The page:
Danish Police Charge Over 1,000 People With Sharing Underage Couple's Sexting Video And Images

from the some-kind-of-progress dept

Techdirt posts about sexting have a depressingly similar story line: young people send explicit photos of themselves to their partners, and one or both of them end up charged with distributing or possessing child pornography. Even more ridiculously, the authorities typically justify branding young people who do this as sex offenders on the grounds that it “protects” the same individuals whose lives they are ruining. Judging by a story in The Local, reporting on a press release that first appeared on the MyNewsDesk site (original in Danish), the police in Denmark seem to be taking a more rational approach. Rather than charging the two young people involved for sexting, they are charging 1,004 people who shared the video and images afterwards, some several hundred times:

The video was primarily sent to and shared between young people, the police said in a major announcement on Monday morning.

Individuals under police suspicion in the case may have broken Danish child pornography laws, police wrote.

The material contains sexual images involving persons under the age of 15 years at the time of recording, the Danish National Police (Rigspolitiet) confirmed in a press statement.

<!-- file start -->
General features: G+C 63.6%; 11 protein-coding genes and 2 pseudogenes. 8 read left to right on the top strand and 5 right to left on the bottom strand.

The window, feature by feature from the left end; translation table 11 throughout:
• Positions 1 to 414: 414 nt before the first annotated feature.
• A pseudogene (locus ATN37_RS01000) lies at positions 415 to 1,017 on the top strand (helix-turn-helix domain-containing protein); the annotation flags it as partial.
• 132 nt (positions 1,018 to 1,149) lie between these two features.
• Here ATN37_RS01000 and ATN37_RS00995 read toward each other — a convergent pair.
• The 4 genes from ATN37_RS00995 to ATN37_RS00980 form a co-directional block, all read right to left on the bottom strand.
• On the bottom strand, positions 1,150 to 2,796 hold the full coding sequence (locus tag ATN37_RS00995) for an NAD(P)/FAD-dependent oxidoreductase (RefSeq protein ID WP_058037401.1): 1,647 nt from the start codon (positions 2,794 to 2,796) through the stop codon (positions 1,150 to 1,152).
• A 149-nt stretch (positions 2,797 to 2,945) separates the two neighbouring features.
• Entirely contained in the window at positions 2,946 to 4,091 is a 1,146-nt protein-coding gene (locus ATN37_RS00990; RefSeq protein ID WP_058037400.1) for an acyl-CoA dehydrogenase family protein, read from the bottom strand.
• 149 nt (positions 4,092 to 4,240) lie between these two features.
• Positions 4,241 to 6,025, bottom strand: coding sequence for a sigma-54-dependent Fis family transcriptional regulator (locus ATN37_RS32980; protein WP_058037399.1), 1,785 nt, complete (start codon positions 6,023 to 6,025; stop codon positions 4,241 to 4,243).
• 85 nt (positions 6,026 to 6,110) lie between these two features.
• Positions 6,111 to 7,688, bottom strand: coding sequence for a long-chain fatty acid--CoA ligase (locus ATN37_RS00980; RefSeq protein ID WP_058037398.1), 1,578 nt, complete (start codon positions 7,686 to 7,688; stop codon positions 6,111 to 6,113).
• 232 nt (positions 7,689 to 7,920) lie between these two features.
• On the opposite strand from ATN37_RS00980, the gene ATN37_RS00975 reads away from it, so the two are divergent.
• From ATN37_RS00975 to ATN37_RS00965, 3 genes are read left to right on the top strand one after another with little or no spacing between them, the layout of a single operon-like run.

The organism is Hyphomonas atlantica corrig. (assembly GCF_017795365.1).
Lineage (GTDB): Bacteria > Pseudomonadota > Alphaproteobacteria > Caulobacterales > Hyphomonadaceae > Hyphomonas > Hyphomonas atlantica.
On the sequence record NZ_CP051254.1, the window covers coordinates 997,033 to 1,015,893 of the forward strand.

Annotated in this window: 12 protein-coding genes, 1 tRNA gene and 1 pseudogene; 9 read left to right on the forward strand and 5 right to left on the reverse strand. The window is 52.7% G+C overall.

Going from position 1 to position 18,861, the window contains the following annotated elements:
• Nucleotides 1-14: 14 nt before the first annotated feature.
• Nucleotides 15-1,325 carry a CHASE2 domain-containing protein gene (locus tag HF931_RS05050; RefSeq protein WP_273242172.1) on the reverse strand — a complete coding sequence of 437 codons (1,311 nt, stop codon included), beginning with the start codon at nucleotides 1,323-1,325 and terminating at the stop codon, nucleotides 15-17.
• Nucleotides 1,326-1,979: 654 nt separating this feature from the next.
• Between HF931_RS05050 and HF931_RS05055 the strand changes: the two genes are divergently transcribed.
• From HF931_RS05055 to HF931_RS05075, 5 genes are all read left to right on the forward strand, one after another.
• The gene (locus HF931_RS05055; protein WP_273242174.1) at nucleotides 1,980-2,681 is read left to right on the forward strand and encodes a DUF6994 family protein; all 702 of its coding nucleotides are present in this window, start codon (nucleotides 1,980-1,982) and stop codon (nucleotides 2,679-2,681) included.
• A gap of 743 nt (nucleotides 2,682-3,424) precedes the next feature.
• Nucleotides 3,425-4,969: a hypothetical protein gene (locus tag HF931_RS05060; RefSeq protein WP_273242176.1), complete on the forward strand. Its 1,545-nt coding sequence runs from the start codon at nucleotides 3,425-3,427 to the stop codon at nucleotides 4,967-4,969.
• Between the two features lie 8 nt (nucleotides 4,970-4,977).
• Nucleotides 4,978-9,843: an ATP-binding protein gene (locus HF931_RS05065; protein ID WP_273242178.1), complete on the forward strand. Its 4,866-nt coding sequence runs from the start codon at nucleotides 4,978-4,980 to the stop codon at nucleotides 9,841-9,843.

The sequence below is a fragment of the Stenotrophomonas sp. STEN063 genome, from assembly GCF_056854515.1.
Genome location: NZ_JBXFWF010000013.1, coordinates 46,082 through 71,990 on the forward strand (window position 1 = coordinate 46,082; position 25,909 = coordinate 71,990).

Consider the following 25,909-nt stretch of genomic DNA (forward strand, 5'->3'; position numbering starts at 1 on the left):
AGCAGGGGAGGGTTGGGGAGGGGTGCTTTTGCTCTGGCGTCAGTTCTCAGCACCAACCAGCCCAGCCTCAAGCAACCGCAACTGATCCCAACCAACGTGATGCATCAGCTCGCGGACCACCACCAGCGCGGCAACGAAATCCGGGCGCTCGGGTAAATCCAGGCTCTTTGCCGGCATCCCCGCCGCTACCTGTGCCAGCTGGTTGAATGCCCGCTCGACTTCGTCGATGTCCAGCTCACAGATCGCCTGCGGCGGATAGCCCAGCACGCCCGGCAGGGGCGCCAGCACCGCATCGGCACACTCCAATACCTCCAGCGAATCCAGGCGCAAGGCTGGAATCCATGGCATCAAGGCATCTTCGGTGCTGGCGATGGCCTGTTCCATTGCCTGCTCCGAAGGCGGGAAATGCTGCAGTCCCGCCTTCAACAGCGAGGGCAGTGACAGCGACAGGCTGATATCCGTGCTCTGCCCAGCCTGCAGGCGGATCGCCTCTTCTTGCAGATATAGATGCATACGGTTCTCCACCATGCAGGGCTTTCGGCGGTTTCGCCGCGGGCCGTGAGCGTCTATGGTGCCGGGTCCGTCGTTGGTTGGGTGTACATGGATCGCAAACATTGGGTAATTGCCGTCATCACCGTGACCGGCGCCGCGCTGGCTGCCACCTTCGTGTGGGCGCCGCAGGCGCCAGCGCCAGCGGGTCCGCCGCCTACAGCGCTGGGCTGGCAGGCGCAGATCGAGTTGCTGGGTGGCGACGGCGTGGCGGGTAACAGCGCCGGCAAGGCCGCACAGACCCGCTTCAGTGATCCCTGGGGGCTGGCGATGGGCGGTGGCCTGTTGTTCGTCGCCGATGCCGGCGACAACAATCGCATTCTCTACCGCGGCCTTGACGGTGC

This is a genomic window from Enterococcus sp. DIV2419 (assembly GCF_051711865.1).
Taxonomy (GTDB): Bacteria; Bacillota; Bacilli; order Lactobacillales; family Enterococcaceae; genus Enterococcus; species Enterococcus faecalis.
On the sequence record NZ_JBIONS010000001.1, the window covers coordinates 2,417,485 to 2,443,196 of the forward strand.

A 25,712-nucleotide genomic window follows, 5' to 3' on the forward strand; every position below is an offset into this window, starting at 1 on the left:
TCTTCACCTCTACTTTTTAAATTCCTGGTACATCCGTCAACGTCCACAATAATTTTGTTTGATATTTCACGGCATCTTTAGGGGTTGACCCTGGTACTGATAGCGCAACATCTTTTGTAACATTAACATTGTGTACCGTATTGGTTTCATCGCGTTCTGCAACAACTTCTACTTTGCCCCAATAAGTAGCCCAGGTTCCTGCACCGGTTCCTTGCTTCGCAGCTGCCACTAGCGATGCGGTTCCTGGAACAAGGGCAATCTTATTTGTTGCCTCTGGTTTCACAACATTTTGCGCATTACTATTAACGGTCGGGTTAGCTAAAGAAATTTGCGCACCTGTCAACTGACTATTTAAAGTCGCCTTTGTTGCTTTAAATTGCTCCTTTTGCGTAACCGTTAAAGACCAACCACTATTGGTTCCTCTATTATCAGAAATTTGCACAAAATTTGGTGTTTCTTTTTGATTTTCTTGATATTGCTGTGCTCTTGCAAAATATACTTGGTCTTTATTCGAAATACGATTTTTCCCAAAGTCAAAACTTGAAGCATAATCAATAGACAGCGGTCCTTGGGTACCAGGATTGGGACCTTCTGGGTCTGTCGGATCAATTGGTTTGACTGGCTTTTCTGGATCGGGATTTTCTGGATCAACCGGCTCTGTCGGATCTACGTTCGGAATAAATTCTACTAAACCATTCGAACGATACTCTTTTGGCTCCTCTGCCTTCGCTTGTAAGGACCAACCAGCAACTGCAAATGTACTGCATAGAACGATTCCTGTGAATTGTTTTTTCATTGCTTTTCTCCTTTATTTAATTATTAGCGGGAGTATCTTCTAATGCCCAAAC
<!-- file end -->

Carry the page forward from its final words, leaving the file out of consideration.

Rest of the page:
The case came to light after Facebook received reports of sexual video material involving young people under 18 being shared on its Messenger platform last year, and alerted the US authorities as a result. They, in their turn, passed the information on to Europol, the European police agency, who forwarded it to the authorities in Denmark. The Local quotes a Danish police officer pointing out the long-term effects of being convicted of breaking the country’s child pornography laws:

“If you receive a criminal conviction as a minor it can stay on your record for it least ten years. That means you cannot get a job in a daycare or as a football coach. If American authorities are informed, it can also cause difficulties with travelling to the USA. So this is serious and has serious consequences far into the future.”